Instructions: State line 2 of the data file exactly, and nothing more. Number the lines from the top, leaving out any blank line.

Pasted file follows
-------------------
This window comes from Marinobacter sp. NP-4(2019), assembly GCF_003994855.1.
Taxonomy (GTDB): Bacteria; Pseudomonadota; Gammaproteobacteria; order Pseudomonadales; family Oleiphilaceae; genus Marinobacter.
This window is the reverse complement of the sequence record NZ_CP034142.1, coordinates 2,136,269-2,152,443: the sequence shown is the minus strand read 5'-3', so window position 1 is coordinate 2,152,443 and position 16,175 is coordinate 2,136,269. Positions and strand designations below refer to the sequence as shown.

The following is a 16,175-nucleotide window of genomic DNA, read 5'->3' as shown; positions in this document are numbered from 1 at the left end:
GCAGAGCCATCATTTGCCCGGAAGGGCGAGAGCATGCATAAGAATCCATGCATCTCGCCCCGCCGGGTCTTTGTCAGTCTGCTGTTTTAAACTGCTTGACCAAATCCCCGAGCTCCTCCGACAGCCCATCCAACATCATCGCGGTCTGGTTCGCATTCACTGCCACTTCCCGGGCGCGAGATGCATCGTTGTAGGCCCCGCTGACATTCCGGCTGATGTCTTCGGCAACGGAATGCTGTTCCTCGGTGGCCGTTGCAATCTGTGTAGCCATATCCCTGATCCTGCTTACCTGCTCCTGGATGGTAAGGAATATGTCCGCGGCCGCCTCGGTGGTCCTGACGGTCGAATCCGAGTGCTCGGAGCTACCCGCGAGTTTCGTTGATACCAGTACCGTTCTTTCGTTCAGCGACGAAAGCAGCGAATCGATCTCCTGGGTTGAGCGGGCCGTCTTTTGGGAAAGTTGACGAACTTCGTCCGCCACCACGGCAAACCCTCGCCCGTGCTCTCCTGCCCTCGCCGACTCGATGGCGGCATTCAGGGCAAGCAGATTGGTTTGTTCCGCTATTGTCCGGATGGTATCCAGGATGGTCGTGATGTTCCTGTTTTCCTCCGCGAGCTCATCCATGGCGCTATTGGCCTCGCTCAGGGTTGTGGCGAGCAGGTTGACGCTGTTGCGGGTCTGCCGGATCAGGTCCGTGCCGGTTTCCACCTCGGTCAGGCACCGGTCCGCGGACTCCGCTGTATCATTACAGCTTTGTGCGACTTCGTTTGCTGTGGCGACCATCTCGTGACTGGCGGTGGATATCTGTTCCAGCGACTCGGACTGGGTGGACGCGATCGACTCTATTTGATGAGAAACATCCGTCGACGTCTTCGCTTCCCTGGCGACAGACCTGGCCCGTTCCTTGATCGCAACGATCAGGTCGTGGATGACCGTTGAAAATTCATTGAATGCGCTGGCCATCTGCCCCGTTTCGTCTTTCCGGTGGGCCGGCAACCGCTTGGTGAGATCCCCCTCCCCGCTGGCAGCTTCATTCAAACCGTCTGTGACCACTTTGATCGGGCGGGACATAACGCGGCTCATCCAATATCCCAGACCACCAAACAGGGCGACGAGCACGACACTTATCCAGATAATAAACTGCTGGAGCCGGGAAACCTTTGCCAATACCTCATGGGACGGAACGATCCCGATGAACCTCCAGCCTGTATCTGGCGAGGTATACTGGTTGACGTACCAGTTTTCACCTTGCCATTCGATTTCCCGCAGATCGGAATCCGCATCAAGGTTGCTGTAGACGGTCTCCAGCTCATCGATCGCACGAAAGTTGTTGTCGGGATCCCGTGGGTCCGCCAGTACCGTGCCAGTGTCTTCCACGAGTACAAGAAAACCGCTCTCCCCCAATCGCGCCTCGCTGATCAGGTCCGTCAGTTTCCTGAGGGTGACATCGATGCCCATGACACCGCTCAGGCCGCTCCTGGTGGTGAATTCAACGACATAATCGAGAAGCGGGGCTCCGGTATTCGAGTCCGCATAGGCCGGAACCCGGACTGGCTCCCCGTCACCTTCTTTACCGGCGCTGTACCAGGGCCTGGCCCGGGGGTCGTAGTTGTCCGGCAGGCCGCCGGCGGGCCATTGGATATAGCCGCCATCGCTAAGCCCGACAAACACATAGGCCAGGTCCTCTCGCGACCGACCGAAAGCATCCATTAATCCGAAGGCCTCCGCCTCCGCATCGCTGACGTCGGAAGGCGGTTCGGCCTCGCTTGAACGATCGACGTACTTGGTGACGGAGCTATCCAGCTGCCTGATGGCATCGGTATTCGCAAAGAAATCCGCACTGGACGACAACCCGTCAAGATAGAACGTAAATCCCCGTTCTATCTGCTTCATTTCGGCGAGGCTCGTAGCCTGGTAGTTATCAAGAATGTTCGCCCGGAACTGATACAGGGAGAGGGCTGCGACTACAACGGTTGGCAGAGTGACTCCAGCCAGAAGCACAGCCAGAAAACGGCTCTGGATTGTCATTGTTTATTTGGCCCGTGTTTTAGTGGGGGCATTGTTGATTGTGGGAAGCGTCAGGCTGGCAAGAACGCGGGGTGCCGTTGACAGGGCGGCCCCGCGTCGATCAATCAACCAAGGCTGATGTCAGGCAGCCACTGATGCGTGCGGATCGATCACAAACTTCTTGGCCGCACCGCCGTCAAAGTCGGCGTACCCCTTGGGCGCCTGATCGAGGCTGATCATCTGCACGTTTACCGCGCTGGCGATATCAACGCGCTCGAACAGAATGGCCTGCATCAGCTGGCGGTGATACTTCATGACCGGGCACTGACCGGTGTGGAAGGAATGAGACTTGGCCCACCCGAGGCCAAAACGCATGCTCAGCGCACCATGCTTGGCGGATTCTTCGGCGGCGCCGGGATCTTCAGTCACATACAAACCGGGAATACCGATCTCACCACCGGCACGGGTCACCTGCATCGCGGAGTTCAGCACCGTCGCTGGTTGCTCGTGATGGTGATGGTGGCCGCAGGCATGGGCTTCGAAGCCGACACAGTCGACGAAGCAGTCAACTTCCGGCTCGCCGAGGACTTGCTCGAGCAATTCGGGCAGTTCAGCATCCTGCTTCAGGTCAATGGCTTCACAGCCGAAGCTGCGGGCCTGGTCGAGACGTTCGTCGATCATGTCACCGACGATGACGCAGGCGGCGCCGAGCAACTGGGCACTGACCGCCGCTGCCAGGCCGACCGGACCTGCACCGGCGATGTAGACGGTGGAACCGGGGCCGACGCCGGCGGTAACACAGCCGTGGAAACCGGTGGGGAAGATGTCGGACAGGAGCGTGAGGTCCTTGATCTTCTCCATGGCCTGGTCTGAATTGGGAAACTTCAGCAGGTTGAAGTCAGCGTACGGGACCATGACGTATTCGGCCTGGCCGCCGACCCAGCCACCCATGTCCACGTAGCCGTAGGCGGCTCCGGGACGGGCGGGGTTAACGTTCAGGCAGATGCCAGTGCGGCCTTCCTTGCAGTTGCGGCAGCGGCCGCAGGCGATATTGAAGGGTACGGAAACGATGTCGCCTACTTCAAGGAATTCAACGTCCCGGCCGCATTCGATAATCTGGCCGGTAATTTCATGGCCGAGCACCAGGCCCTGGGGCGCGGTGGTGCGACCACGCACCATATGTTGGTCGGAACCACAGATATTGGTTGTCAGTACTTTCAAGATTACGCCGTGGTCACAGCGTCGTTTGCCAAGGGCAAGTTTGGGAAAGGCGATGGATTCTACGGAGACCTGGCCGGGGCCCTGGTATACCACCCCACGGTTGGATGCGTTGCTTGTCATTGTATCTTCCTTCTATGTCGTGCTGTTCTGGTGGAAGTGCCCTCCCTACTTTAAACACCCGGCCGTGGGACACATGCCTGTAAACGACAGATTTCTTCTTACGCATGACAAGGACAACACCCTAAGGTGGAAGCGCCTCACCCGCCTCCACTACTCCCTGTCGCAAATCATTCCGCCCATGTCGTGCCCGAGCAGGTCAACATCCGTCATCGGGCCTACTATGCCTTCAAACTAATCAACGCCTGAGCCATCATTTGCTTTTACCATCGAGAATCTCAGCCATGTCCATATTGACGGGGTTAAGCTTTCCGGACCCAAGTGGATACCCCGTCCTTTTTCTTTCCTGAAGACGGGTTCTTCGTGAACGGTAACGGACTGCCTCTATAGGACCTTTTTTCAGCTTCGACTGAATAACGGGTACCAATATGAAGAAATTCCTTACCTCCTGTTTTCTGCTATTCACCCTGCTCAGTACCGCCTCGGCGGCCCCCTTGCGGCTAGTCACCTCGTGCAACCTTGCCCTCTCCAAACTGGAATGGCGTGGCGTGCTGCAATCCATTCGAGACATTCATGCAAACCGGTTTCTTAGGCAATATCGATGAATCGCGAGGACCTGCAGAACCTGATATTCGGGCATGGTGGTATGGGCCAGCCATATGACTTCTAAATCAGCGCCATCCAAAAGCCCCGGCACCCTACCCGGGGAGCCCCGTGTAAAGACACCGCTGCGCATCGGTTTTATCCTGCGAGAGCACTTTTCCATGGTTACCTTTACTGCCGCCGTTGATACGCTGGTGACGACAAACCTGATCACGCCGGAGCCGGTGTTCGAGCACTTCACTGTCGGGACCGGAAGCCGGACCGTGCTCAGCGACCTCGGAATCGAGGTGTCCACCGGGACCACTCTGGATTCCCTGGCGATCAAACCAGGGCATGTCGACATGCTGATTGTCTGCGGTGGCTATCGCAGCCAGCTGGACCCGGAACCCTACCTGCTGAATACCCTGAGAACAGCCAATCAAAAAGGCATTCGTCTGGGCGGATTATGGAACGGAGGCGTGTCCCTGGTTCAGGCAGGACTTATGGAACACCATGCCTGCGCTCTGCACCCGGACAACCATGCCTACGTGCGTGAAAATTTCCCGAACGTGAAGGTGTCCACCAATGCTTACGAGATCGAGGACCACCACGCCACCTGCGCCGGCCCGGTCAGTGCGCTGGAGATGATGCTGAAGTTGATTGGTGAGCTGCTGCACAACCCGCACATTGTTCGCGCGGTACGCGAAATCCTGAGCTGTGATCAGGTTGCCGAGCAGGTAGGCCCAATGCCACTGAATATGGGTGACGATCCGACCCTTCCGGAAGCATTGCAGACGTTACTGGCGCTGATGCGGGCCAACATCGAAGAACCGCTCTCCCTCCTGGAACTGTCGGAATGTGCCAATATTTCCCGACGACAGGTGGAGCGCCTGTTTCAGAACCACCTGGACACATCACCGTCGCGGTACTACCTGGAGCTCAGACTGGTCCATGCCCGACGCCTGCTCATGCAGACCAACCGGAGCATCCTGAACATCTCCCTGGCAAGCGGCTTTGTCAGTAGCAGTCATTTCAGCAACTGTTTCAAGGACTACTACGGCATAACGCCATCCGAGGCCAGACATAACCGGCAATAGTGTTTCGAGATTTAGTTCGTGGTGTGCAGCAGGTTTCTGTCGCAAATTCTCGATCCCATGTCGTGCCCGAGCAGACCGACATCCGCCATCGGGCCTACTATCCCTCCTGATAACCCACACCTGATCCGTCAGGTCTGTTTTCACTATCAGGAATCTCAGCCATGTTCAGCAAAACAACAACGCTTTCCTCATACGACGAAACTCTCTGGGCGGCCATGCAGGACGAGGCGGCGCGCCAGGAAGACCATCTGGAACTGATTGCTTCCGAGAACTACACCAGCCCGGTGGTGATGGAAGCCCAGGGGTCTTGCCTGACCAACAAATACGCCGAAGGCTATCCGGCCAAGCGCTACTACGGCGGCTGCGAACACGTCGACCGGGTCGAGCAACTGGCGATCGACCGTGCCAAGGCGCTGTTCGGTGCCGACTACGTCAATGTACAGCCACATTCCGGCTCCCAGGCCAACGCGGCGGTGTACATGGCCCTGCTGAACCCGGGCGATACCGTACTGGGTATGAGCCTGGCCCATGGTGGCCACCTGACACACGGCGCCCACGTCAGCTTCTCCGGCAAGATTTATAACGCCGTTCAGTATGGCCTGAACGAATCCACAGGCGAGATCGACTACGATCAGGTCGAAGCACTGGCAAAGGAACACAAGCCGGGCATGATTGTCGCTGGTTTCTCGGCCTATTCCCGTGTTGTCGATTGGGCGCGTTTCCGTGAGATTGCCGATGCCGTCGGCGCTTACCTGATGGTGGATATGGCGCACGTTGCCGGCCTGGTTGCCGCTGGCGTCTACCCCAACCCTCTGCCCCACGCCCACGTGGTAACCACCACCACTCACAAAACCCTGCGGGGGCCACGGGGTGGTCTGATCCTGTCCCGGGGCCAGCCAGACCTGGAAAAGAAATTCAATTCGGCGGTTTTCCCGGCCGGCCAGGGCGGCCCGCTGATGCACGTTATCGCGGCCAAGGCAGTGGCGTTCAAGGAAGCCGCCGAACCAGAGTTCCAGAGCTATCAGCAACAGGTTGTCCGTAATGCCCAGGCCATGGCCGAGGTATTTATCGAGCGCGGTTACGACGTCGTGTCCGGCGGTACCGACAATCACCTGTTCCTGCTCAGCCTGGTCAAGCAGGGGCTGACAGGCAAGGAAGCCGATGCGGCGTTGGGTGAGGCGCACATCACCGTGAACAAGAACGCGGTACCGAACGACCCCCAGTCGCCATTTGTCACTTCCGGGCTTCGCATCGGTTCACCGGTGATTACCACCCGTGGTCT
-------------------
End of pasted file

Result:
Taxonomy (GTDB): Bacteria; Pseudomonadota; Gammaproteobacteria; order Pseudomonadales; family Oleiphilaceae; genus Marinobacter.